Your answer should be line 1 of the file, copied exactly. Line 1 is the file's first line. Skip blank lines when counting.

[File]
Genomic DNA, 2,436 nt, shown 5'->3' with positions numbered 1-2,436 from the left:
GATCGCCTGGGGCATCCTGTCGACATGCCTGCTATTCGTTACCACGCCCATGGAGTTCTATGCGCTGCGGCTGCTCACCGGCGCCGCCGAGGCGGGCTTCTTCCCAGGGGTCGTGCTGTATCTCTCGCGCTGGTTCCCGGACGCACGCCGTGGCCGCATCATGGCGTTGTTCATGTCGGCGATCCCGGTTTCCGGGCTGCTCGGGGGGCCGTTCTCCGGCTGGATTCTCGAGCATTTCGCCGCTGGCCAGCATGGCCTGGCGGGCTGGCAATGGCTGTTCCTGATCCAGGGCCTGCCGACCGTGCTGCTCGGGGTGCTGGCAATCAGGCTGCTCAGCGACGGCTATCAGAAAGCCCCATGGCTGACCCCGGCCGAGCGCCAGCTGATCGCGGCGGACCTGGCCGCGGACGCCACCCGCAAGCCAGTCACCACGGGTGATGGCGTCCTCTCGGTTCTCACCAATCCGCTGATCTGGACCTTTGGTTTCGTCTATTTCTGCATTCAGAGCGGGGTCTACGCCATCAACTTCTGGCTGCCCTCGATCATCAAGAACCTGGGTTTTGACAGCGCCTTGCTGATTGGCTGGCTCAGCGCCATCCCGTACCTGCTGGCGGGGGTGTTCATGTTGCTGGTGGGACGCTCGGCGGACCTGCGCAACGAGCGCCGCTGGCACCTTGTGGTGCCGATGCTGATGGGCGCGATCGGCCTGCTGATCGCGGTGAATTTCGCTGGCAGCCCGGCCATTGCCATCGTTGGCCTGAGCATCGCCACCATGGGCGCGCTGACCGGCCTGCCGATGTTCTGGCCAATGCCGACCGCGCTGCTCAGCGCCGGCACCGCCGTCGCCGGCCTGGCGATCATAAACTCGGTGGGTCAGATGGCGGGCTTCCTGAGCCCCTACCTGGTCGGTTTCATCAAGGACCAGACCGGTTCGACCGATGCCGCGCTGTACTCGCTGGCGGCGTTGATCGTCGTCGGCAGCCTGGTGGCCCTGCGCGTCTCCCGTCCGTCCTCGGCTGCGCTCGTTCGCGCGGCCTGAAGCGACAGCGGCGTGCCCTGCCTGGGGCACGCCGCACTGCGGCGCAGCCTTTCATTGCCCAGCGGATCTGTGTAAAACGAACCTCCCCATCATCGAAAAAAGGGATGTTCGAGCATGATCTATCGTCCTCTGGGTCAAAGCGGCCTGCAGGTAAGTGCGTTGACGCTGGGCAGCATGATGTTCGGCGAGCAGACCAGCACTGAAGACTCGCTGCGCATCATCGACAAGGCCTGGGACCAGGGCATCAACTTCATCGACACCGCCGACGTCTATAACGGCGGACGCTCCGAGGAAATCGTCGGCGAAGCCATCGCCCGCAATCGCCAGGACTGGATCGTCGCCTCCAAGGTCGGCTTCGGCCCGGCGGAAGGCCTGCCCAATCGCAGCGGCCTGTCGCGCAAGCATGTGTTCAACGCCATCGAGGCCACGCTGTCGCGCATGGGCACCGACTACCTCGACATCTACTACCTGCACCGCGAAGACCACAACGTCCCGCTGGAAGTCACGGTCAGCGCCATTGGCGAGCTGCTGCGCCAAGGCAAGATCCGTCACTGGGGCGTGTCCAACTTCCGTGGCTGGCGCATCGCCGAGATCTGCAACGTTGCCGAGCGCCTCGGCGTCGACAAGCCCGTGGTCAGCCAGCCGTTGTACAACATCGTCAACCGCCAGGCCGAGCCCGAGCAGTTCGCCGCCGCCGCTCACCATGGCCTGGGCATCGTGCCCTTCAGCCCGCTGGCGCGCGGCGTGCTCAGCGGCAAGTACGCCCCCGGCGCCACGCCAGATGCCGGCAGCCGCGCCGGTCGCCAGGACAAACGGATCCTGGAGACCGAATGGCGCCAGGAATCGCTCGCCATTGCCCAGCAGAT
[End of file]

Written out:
Genomic DNA, 2,436 nt, shown 5'->3' with positions numbered 1-2,436 from the left: